Man freed of charges plans to sue police
by Staff Writer
by Josh Lanier
CORNELIUS – Michael Cherry said this week he intends to sue the Cornelius Police Department, and all of the investigators who worked on his case, claiming he was wrongly imprisoned for 27 months on bad evidence and faulty police work.
Cherry, 40, was released from jail last month after the Mecklenburg County District Attorney dropped several charges against him, including rape, kidnapping, robbery with a dangerous weapon and burglary, saying the evidence collected by police wasn’t strong enough to take to trial. Cherry was accused of a September 2009 Cornelius home invasion where two people were robbed and a third person was raped, forced inside a stolen car and driven to Huntersville.
Cherry, who is black, claims investigators targeted him because of his race and history with Cornelius police. Those dealings include several previous convictions of breaking and entering, theft and assault charges.
“I was (Cornelius police’s) Moby Dick. I am their great white whale – their great black whale is what I call it,” he said. “They went after me because they just don’t like me and because of my race. I wasn’t involved in this act.”
One of his attorneys, Sam McGee, of the Jackson & McGee law firm, couldn’t release many details about any potential lawsuit, but said his office is still investigating Cherry’s claims.
“Right now, we’re investigating it,” McGee said. “… What I’m most concerned about right now is he was held for such a long period of time, and his bond was raised at one point, in a case that has now been thrown out because of lack of evidence.”
Police: Cherry’s claims ‘unfounded’
Cornelius Police Chief Bence Hoyle said Cherry was a target of the police investigation because the evidence pointed to him.
“His accusations are unfounded,” he said. “The DNA evidence pointed to Cherry, and a magistrate upheld our findings.”
Hoyle said Cherry became a suspect after a vodka bottle found at the scene had Cherry’s DNA, and the steering wheel of a truck stolen from the home had Cherry’s prints. But, in its filings, the Mecklenburg County District Attorney said police hadn’t properly upheld the chain of custody with the bottle, leaving open the possibility someone could have tampered with it or Cherry could have left his DNA on the items at another time before the crime took place. Cornelius police have since changed how they process crime scenes to prevent problems like this.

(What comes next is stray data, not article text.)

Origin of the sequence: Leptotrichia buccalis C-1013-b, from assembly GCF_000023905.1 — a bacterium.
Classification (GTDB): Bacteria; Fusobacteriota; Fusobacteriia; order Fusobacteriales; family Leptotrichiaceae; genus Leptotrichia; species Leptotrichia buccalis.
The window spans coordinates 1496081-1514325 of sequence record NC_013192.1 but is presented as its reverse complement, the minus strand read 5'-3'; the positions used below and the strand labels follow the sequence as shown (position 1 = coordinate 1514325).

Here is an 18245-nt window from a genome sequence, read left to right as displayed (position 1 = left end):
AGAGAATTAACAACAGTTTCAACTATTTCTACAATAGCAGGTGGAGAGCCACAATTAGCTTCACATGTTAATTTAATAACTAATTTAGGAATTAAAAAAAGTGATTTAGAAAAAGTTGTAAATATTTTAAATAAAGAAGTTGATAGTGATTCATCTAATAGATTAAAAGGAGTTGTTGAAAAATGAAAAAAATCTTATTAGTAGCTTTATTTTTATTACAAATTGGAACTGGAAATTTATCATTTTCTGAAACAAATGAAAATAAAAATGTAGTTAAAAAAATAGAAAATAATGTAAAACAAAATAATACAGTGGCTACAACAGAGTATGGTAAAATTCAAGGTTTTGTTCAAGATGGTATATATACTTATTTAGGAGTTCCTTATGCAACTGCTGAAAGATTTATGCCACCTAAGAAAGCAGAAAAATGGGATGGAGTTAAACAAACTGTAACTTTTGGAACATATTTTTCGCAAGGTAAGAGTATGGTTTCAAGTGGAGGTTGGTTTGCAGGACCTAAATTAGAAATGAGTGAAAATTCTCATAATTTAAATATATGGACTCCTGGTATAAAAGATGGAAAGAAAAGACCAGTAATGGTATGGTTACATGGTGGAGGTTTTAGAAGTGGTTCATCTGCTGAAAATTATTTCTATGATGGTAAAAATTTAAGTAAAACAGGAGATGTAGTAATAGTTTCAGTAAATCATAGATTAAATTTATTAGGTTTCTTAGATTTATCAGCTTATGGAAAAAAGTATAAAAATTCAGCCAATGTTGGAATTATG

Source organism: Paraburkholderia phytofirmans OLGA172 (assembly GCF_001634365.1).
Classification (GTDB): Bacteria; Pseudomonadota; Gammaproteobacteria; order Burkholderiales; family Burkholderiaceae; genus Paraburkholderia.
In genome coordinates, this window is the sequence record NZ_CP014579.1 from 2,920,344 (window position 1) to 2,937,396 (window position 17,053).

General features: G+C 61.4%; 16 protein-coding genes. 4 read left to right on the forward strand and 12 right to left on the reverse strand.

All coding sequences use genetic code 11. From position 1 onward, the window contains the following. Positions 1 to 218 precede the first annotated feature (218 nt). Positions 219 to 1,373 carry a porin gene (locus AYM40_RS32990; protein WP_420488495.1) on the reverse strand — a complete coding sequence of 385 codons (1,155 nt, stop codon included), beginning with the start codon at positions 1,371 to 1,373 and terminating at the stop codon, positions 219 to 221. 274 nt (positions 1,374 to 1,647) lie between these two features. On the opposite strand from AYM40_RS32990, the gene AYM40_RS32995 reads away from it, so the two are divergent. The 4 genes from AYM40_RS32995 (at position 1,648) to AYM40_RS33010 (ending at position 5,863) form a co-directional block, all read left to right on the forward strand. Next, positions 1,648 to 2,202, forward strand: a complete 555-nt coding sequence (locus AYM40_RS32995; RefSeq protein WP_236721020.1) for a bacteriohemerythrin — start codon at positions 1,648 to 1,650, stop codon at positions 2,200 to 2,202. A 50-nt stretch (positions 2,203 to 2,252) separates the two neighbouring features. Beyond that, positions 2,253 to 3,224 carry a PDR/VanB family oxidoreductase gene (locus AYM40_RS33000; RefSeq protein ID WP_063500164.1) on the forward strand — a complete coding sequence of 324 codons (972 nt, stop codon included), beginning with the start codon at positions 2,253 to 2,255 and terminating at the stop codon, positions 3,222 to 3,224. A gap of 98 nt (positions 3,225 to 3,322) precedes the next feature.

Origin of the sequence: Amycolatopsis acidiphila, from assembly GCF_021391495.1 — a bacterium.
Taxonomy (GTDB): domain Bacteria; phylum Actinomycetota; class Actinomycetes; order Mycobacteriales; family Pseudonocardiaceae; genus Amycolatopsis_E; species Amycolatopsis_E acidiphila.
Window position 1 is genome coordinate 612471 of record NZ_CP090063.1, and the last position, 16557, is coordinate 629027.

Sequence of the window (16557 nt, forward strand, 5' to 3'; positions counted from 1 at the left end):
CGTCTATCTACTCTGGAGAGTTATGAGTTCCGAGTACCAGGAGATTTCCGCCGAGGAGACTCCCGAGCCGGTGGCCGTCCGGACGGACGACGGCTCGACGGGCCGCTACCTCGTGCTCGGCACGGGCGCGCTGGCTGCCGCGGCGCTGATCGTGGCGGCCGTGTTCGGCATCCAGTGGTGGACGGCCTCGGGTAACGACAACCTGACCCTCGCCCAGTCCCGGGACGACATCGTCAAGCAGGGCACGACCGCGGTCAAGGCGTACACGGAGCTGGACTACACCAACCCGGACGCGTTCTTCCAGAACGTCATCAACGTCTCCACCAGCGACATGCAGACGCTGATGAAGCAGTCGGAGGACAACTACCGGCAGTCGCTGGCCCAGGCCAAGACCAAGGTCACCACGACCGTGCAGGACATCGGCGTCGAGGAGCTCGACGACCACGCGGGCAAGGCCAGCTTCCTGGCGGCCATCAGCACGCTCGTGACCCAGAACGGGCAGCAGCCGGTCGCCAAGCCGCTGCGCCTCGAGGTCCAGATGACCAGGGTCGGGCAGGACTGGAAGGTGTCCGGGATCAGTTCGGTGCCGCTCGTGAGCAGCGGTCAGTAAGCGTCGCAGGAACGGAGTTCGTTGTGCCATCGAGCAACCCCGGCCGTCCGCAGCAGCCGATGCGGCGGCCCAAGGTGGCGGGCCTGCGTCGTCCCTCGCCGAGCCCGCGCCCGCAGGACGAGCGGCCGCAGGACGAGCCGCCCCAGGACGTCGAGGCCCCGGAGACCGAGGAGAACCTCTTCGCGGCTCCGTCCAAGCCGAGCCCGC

Cherry said he had never been to that house before and that it was transfer DNA investigators found on the bottle and steering wheel. He said someone who had recently handled an object after him must have picked up DNA and that’s the person who left it on the bottle.
Dr. LiLi Johnson, Associate Dean of Public Safety at Central Piedmont Community College, said a DNA transfer was statistically possible, but would most likely be too contaminated to get a match to a suspect.
“For instance, if I put my finger in your mouth and rubbed it on your cheek, there is a chance I would have your DNA on my finger, but I would also have nine other fingers with only my DNA,” she said. “Technically, your DNA on my finger would likely end up contaminated with my DNA.”
The fact that fingerprint were left behind by the criminals was also a sticking point with the district attorney, as the suspects allegedly wore latex gloves during the robbery.
Cherry said his attorneys would have been able to prove he had nothing to do with this crime, and that, as he claims, was at home with his children when the attack took place.
“There is nothing linking me to this,” he said. “All the evidence – the DNA, the identification by one of the victims – all of it has been proven wrong.”
But Hoyle stands by the work of his detectives and how the case played out, and investigators have said Cherry is still the prime suspect in the case.
“To say we targeted anyone for any reason other than our investigation pointed that way is untrue,” Hoyle said. “The standard of evidence for arrest is far different than at trial. … The fact that we dropped the charges because we noticed a deterioration of evidence shows our dedication to making sure we’re doing what is best for the case and the suspect. That’s how our system is supposed to work.”
Cherry to pen book on experience
A little more than a month after his release, Cherry said he intends to write a book, presently titled “27 Months of Constant Pressure,” detailing his time in prison and dealings with police.
“Everything is going to be in that book,” he said. “The whole experience starting from when I grew up in this area.”
He said he has also been asked to write a monthly column for “Gutter Magazine.”
Cherry said he hopes the book and his lawsuit help clear his name since he was unable to during a trial.
“I wanted my trial,” he said. “… I want to prove I had nothing to do with this crime. To put me in jail then release me without the chance to give my side is unfair … in a way, they’ve already won.”
But one of the alleged victim’s fathers said Cherry is trying to cash in on the press coverage surrounding his release.
“This is deeply troubling to our family that Michael Cherry is making this a racial issue considering the victims in this case never positively identified the suspects. They could not know the race of the people who committed this crime,” the father said. “And it’s deeply troubling that the people responsible have not been punished.”
The Herald Weekly is withholding the father’s name to protect his daughter’s identity.
Cherry said he hopes his experience will become a cautionary tale for police.
“At the end of this, I did 27 months in jail for nothing,” Cherry said. “I want to make sure this doesn’t happen to somebody else.”